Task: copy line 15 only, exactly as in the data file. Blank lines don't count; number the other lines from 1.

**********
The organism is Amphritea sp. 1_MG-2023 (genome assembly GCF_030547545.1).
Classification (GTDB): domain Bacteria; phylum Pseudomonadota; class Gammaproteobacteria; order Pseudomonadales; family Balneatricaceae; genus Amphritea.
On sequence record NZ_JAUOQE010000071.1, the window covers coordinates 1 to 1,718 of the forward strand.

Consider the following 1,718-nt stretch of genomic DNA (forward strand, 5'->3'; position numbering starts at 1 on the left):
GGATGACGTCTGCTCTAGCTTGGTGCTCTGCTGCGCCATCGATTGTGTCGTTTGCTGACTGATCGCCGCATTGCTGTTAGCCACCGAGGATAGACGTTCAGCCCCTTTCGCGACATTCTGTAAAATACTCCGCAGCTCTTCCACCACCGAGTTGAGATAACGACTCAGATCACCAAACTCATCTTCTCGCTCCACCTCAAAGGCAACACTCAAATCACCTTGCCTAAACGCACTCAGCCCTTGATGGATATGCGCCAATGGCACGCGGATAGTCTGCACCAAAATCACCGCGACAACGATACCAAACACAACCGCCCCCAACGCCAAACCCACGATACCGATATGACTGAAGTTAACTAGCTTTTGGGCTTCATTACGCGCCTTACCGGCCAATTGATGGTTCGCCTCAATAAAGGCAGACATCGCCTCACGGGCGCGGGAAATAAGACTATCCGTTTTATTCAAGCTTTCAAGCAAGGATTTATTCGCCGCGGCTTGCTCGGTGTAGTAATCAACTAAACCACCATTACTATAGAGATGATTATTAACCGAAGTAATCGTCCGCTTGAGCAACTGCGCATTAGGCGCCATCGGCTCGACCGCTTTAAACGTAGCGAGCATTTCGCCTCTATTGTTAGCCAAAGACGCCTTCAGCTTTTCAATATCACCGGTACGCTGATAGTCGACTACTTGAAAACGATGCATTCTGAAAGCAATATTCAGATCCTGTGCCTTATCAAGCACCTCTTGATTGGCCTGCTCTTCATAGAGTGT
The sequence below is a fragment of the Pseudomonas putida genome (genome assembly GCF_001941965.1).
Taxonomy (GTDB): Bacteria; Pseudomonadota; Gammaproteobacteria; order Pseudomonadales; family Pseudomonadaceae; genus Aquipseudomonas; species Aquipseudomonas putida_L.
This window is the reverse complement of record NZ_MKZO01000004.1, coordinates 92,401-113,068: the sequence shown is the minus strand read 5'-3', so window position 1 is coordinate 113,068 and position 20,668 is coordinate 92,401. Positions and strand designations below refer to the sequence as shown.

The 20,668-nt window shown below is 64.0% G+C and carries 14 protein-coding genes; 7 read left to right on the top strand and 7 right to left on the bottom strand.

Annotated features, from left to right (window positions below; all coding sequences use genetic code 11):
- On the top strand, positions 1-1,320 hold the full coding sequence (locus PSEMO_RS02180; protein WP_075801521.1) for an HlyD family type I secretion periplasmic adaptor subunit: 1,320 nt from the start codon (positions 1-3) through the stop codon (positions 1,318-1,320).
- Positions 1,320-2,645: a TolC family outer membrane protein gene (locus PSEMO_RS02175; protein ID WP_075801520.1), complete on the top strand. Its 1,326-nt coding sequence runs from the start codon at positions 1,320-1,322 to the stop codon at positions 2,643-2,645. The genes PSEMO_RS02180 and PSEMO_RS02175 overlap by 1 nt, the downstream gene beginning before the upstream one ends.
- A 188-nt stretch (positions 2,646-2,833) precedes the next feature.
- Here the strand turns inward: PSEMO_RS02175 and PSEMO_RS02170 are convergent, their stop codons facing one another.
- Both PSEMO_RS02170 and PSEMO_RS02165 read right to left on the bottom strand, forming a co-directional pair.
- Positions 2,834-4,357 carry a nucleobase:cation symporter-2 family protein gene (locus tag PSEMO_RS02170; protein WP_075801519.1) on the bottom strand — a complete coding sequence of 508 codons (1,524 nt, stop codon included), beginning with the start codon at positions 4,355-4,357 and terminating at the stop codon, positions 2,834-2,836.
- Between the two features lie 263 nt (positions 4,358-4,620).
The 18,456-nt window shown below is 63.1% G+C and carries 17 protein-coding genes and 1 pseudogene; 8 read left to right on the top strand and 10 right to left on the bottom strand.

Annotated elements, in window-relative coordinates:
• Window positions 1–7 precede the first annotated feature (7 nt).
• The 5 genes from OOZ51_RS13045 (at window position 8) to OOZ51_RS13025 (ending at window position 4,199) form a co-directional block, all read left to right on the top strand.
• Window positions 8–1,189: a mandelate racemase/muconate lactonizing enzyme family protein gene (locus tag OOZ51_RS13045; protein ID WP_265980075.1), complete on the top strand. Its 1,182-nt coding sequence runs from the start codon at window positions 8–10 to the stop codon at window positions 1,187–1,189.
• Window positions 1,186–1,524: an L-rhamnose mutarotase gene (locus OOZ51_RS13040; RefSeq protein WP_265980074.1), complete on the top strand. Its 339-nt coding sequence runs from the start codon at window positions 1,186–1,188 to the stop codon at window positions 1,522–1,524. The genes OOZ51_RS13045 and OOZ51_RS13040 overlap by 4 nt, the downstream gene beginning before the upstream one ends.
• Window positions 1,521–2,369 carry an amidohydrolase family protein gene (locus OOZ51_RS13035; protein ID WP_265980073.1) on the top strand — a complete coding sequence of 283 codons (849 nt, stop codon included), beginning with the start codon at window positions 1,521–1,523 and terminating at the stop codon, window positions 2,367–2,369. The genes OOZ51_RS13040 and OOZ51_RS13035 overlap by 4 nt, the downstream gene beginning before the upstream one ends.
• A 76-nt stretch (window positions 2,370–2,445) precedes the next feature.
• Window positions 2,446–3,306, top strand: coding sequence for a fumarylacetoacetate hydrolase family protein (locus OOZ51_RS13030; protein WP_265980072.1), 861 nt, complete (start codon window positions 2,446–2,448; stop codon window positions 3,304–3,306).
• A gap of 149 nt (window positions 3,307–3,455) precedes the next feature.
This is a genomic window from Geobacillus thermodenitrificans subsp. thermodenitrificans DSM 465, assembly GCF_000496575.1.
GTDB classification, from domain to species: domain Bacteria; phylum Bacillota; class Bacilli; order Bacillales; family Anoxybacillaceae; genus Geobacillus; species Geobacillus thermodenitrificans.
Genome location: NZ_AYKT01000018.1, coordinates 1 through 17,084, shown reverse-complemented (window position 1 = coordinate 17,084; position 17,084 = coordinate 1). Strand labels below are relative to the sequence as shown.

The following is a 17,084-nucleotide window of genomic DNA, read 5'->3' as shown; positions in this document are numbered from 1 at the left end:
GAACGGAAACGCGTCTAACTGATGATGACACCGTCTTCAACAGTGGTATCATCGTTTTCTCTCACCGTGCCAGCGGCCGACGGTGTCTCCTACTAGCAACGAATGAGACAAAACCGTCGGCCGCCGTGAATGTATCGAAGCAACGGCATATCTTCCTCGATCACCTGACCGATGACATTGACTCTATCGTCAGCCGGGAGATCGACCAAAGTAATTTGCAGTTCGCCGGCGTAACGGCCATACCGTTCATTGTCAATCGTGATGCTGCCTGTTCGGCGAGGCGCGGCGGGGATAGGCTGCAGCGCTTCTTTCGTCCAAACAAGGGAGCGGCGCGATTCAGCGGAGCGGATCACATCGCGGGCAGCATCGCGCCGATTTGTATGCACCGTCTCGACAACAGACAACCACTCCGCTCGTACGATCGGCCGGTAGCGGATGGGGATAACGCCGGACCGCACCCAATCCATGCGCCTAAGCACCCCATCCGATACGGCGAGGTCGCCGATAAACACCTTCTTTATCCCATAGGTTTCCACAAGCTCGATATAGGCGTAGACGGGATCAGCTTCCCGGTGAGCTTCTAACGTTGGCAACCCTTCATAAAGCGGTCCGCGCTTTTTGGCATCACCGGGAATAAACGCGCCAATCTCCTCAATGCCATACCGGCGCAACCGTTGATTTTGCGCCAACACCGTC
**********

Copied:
- Both PSEMO_RS02170 and PSEMO_RS02165 read right to left on the bottom strand, forming a co-directional pair.